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Re: [ECOS] why cygwin does not support "iostream.h"?

On Sat, 17 Aug 2002, Igor Pechtchanski wrote:

> On 17 Aug 2002, Gary Thomas wrote:
> > On Sat, 2002-08-17 at 01:03,   亮 wrote:
> > >
> > > hi all,
> > >   my c++ code:
> > >  #include <iostream.h>
> > >   ...
> > >
> > > cout<<value;
> > > ...
> > >
> > > >gcc classtest.cxx -g -o classtest.exe
> > > ld error:
> > >  undefined reference to "cout" and operator "<<"
> > >
> > > how to get iostream's support?
> > >
> >
> > This would be better asked on the CygWin list :-)
> This would be better asked on the GCC list :-p
> I believe this is in the gcc FAQ.  However, it's been asked often enough
> on this list, so here's an answer for the archives:
> gcc uses the file extension to determine the language.  Any extension it
> doesn't recognize is assumed to be a C file.  The default extension for a
> C++ file is ".C".  gcc does not recognize ".cxx", which is used by
> Microsoft compilers, I think.  It is, of course, possible to tell gcc to
> treat a ".cxx" file as a C++ file.  In case you don't want to mess with
> the gcc configuration, use either the "-x c++" option of gcc, or simply
> call g++.
>         Igor

Hmm, I suppose I better correct myself before someone else does...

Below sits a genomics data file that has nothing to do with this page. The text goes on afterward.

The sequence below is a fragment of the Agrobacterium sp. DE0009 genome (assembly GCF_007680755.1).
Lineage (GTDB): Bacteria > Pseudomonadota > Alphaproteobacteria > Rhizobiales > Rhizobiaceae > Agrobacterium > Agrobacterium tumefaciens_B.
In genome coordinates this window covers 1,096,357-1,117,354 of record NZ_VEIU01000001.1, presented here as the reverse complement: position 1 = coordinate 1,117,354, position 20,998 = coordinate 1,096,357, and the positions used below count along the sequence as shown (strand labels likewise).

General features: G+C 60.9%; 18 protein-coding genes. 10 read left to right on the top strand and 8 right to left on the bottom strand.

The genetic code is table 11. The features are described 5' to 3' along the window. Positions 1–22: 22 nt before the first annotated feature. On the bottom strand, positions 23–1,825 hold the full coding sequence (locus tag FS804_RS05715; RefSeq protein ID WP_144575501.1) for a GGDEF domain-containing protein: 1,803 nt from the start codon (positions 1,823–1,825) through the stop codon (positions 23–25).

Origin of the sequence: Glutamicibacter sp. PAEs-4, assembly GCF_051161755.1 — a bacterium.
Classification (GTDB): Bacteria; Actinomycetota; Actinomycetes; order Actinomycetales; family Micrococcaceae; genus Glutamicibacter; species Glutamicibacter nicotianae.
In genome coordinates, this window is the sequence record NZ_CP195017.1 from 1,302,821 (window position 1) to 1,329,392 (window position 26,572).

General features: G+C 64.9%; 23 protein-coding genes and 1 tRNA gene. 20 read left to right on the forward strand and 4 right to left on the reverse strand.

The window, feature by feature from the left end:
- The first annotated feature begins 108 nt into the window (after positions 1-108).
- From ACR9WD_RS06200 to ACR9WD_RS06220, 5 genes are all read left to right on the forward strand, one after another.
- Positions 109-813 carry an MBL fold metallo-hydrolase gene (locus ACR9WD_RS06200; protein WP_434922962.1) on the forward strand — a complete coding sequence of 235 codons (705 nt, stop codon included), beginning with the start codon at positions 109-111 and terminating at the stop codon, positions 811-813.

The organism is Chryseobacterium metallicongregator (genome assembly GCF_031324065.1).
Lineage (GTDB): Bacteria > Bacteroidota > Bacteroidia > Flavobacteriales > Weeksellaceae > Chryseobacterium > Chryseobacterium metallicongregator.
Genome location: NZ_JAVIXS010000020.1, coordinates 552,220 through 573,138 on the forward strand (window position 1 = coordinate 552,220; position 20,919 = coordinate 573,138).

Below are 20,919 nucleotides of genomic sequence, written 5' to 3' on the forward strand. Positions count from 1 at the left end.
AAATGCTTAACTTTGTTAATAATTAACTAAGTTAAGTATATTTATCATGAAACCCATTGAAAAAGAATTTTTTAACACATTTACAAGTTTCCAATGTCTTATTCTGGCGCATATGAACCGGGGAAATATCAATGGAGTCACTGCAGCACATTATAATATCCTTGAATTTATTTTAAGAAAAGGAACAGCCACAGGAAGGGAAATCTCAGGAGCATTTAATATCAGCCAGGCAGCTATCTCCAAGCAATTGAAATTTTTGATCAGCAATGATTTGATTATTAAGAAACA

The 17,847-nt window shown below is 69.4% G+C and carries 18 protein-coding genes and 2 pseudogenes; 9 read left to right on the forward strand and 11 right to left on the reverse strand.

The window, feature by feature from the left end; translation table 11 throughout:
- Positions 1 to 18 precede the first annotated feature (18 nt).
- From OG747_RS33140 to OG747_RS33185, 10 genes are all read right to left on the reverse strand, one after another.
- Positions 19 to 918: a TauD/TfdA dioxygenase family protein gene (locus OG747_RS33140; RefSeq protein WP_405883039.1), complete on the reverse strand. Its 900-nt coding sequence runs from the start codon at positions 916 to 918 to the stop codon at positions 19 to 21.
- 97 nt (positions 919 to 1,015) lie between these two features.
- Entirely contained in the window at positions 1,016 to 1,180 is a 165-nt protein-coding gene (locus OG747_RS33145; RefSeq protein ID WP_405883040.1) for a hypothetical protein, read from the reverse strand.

The default extensions (suffixes) for C++ are ".C", ".cc", ".cpp", and
".cxx".  Any suffix that is not recognized (e.g., ".o" and ".a") is passed
directly to the linker.
However, quoting from the gcc man page:
	Source filename suffixes identify the source language, but which name
	you use for the compiler governs default assumptions:

	gcc	assumes preprocessed (.i) files are C and assumes C
		style linking.
	g++	assumes preprocessed (.i) files are C++ and assumes
		C++ style linking.

Therefore, what happens here is C++-style compilation with C-style
linking.  Using "g++" solves the issue.  Using "gcc -x c++" does not,
since the compilation already recognized the source file as being C++,
it's the linking that's a problem.
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